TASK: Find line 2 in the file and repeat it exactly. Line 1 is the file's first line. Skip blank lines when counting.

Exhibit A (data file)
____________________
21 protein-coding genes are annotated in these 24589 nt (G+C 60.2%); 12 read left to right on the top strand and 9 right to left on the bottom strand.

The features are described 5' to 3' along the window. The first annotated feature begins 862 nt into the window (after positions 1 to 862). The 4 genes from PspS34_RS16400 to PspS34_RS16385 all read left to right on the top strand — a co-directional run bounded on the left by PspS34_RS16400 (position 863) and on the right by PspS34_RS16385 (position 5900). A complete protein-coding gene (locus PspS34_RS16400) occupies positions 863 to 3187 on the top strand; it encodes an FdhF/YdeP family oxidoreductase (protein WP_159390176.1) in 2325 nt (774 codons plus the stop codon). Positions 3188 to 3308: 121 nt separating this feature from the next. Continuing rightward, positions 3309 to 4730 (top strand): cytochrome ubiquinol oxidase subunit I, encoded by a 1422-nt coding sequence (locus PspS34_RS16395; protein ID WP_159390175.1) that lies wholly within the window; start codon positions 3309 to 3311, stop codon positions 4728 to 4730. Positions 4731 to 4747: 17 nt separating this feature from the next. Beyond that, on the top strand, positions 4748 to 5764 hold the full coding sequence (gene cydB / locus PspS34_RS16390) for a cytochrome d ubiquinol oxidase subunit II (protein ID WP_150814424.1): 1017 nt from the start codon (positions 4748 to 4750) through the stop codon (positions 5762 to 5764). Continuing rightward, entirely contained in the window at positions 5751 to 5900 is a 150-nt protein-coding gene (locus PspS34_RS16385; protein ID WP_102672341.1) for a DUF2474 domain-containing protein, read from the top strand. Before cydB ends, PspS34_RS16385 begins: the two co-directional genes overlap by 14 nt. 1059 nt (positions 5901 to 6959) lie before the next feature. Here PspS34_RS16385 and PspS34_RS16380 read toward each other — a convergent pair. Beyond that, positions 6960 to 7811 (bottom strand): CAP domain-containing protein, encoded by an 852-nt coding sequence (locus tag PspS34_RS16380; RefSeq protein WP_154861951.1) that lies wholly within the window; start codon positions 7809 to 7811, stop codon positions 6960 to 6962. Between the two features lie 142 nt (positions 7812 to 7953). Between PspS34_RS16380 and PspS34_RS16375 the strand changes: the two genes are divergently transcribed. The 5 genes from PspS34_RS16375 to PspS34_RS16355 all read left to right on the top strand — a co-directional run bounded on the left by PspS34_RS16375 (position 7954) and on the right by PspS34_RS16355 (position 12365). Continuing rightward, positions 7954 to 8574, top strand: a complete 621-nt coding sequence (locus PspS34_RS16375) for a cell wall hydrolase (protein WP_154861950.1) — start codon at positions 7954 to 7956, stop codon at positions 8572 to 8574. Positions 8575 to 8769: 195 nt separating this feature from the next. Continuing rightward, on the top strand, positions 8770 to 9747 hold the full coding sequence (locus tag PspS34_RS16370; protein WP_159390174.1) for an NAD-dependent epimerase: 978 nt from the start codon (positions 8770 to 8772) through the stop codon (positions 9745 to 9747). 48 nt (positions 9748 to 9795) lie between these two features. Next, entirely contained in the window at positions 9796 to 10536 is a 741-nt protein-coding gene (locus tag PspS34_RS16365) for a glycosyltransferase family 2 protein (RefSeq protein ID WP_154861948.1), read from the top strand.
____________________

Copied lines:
The features are described 5' to 3' along the window. The first annotated feature begins 862 nt into the window (after positions 1 to 862). The 4 genes from PspS34_RS16400 to PspS34_RS16385 all read left to right on the top strand — a co-directional run bounded on the left by PspS34_RS16400 (position 863) and on the right by PspS34_RS16385 (position 5900). A complete protein-coding gene (locus PspS34_RS16400) occupies positions 863 to 3187 on the top strand; it encodes an FdhF/YdeP family oxidoreductase (protein WP_159390176.1) in 2325 nt (774 codons plus the stop codon). Positions 3188 to 3308: 121 nt separating this feature from the next. Continuing rightward, positions 3309 to 4730 (top strand): cytochrome ubiquinol oxidase subunit I, encoded by a 1422-nt coding sequence (locus PspS34_RS16395; protein ID WP_159390175.1) that lies wholly within the window; start codon positions 3309 to 3311, stop codon positions 4728 to 4730. Positions 4731 to 4747: 17 nt separating this feature from the next. Beyond that, on the top strand, positions 4748 to 5764 hold the full coding sequence (gene cydB / locus PspS34_RS16390) for a cytochrome d ubiquinol oxidase subunit II (protein ID WP_150814424.1): 1017 nt from the start codon (positions 4748 to 4750) through the stop codon (positions 5762 to 5764). Continuing rightward, entirely contained in the window at positions 5751 to 5900 is a 150-nt protein-coding gene (locus PspS34_RS16385; protein ID WP_102672341.1) for a DUF2474 domain-containing protein, read from the top strand. Before cydB ends, PspS34_RS16385 begins: the two co-directional genes overlap by 14 nt. 1059 nt (positions 5901 to 6959) lie before the next feature. Here PspS34_RS16385 and PspS34_RS16380 read toward each other — a convergent pair. Beyond that, positions 6960 to 7811 (bottom strand): CAP domain-containing protein, encoded by an 852-nt coding sequence (locus tag PspS34_RS16380; RefSeq protein WP_154861951.1) that lies wholly within the window; start codon positions 7809 to 7811, stop codon positions 6960 to 6962. Between the two features lie 142 nt (positions 7812 to 7953). Between PspS34_RS16380 and PspS34_RS16375 the strand changes: the two genes are divergently transcribed. The 5 genes from PspS34_RS16375 to PspS34_RS16355 all read left to right on the top strand — a co-directional run bounded on the left by PspS34_RS16375 (position 7954) and on the right by PspS34_RS16355 (position 12365). Continuing rightward, positions 7954 to 8574, top strand: a complete 621-nt coding sequence (locus PspS34_RS16375) for a cell wall hydrolase (protein WP_154861950.1) — start codon at positions 7954 to 7956, stop codon at positions 8572 to 8574. Positions 8575 to 8769: 195 nt separating this feature from the next. Continuing rightward, on the top strand, positions 8770 to 9747 hold the full coding sequence (locus tag PspS34_RS16370; protein WP_159390174.1) for an NAD-dependent epimerase: 978 nt from the start codon (positions 8770 to 8772) through the stop codon (positions 9745 to 9747). 48 nt (positions 9748 to 9795) lie between these two features. Next, entirely contained in the window at positions 9796 to 10536 is a 741-nt protein-coding gene (locus tag PspS34_RS16365) for a glycosyltransferase family 2 protein (RefSeq protein ID WP_154861948.1), read from the top strand.